Health care

In the health-care arena, this new year is shaping up as one that’s likely to be filled with uncertainty, opportunity, and change.

Brian Marcotte

Brian Marcotte Health care

For large U.S. employers like the 420 that are members of the National Business Group on Health, the issue of greatest concern is obviously the uncertainty over the fate of the Affordable Care Act. However, that’s hardly the only important matter that bears watching:

Will the move to value-based payments lose momentum? Repealing the ACA and thereby changing (again) how consumers access health care, without reforming how health care is delivered, will not address the escalating cost of coverage or the long term affordability of health care for Americans.

President-elect Trump’s choice for Secretary of Health & Human Services, Rep. Tom Price (R-Ga.) — a doctor and a determined opponent of the ACA — raises questions about whether alternatives to the current fee-for-service payment model will remain a priority.

Both the public and private sectors need to step up the move to value-based payments in order to reach a tipping point that will transform health-care delivery and remove the perverse financial incentives that drive up the cost of care without improving quality.

What will be the fate of proposed health plan mergers? A court ruling on the Department of Justice’s challenge to the Aetna/Humana and Anthem/Cigna mergers is expected soon, and depending on the rulings, the DoJ may appeal. 

The stated arguments for the mergers are that they would bring greater leverage in negotiations with health-care providers, accelerate the move to alternative payment models, and help reduce overall health-care costs. The stated arguments against the mergers are that the resulting larger insurers would be slow to change and innovation would be stifled.

While there’s been great focus is on these mega-mergers, employers are just as concerned, if not more so, about the rapid rate of consolidation in local markets among health-care providers. But at the end of the day, whether it’s consolidation at the insurer or provider level, scale for the sake of scale will only result in higher costs. Scale that is leveraged to accelerate the movement to value-based purchasing, better care coordination, and population health management should be embraced.

Will pharmacy pricing remain in the spotlight? We have seen high price increases across categories in pharmacy, including some generics and compounded medications, as well as brand medications — and especially specialty pharmaceuticals.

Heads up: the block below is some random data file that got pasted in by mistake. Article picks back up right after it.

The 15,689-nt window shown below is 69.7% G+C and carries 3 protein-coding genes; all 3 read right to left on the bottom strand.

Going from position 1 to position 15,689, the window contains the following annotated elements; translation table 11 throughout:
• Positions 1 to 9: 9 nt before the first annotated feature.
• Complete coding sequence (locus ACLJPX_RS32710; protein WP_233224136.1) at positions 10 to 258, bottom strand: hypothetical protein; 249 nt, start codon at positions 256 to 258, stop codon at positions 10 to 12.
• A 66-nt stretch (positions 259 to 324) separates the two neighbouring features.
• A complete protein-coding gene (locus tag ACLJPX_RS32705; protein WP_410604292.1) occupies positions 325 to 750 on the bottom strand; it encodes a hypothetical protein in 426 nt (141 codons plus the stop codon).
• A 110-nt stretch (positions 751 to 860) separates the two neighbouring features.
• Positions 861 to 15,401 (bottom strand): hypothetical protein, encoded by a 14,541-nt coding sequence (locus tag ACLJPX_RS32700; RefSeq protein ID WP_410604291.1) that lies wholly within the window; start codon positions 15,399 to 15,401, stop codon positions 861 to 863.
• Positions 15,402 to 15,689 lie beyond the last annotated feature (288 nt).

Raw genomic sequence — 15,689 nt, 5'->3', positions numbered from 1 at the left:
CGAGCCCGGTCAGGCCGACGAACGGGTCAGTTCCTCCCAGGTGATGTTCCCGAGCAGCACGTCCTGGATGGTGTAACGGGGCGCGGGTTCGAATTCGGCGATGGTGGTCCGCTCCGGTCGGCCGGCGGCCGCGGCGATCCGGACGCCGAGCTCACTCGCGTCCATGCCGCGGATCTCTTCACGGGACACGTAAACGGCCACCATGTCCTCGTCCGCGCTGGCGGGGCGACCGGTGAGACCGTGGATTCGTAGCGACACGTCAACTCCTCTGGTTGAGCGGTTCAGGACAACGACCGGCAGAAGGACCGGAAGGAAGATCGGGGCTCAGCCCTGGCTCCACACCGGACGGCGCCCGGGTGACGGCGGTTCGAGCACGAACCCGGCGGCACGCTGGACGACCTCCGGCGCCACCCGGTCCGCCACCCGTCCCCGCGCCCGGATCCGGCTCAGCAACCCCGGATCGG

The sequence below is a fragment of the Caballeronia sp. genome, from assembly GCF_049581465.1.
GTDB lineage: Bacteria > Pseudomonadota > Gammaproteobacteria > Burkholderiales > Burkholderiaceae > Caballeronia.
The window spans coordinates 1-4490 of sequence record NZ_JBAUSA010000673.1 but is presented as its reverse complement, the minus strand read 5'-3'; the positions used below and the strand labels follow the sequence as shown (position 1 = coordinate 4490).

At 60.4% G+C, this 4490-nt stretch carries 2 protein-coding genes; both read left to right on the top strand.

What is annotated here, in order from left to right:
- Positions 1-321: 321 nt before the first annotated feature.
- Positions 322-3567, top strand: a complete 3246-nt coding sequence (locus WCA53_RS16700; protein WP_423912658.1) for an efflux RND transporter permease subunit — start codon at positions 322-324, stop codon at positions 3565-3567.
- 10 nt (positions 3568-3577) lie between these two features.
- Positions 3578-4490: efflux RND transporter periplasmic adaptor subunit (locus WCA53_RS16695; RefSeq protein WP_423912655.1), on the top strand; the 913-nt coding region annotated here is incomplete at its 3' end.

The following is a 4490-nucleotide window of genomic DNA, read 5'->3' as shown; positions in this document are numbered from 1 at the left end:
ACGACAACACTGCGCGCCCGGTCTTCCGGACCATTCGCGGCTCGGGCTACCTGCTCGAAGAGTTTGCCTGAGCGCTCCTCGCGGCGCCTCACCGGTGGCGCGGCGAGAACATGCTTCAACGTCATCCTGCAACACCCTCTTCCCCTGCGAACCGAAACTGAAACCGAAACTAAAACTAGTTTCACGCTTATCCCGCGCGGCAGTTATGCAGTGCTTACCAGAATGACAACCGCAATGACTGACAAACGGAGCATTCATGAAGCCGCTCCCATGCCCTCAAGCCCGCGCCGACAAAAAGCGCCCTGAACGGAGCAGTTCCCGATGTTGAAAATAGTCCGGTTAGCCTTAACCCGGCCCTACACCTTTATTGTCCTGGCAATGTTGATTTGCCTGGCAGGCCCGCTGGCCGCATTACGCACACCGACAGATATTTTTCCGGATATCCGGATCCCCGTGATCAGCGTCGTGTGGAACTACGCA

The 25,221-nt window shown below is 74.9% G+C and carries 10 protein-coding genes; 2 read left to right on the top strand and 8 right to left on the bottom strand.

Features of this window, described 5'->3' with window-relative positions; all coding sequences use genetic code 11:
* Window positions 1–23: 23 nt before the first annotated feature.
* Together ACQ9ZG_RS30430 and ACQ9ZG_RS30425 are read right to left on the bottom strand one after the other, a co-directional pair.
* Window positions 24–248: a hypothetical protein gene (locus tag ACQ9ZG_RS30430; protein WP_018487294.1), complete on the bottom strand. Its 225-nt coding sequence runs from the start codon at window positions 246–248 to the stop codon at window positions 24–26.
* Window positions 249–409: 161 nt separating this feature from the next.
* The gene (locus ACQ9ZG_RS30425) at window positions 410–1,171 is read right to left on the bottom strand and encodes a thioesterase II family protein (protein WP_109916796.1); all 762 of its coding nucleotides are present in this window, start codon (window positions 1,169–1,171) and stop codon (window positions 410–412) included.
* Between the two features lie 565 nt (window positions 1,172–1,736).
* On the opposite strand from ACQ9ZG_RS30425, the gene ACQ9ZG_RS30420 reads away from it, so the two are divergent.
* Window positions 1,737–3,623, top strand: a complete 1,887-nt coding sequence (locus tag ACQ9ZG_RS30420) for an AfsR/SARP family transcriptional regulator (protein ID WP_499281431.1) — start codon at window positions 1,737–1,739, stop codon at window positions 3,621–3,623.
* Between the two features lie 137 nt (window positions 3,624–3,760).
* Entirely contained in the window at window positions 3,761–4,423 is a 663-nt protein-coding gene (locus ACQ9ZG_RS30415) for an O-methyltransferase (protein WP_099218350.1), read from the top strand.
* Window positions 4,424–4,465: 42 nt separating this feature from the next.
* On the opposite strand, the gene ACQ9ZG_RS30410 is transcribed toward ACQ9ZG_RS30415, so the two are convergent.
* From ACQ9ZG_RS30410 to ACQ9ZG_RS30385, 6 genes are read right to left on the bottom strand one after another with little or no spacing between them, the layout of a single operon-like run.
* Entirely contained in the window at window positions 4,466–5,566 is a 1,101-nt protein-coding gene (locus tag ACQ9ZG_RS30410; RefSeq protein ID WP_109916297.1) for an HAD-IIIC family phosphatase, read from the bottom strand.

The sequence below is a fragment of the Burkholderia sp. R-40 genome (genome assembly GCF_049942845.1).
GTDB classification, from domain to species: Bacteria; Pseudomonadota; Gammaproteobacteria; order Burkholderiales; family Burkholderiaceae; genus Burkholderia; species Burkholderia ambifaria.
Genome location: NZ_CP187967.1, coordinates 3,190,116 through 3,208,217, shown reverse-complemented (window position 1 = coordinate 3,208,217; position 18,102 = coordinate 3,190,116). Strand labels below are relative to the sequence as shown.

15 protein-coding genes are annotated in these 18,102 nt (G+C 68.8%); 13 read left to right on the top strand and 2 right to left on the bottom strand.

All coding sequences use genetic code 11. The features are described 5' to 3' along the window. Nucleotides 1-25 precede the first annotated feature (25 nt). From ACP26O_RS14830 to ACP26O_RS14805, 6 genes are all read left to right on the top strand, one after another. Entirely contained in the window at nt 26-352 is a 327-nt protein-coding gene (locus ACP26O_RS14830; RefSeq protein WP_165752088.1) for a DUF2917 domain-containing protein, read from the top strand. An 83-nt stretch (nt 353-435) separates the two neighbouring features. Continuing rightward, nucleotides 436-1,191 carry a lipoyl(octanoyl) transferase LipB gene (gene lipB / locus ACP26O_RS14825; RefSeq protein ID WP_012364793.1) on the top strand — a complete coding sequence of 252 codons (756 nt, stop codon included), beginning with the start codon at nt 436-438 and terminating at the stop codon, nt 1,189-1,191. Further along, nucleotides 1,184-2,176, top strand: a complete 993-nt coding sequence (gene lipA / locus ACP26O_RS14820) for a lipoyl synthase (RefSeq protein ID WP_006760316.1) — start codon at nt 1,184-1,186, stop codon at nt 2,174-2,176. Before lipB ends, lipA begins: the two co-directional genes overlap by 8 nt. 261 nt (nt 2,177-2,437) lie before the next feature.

Expenditures for specialty drugs are growing faster than any other component of health-care spend. While only 2% of the population uses specialty drugs, they are a top driver of total health-care costs for most employers.

The current pricing model for these drugs is antiquated, unsustainable, and unaffordable, and criticizing it has become popular among politicians and the public. Advancing risk-sharing and other value-based pricing models will be an area of focus in 2017.

Consumer engagement remains a top concern for employers: As much as we would like employees to become sophisticated consumers of health care, the delivery system is too complex and employees do not engage with enough frequency to ever become sophisticated consumers. Concierge, navigation, and decision-support services are stepping in to address this need. We see this as a growing trend in 2017.

Growing employer interest in workforce well-being: A growing number of companies are beginning to look at investments in employee well-being — which encompasses not only physical and mental health but also emotional and financial well-being, social connectedness, and job satisfaction — as an integral part of their global workforce strategy.

Much like investments in training, development, and safety, employee well-being can play an important role in deploying the most competitive, productive, and efficient workforce possible.

And now, what about the ACA? Even though the public exchanges have been experiencing higher average premium increases and fewer insurance choices, a repeal of the ACA, even with a long transition period, could trigger a death spiral in the public exchanges as insurers exit to avoid being the “last man standing.”

However, there are clearly elements of the ACA that should be repealed, such as the excise tax on employer plans, the employer mandate, and reporting and administrative requirements.

All of these placed unnecessary burdens and costs on employers that were already providing affordable, quality health-care coverage for their employees. This is something the Business Group will be monitoring closely.

Brian Marcotte is the president and CEO of the National Business Group on Health, a Washington, D.C.-based nonprofit association of 420 large U.S. employers.

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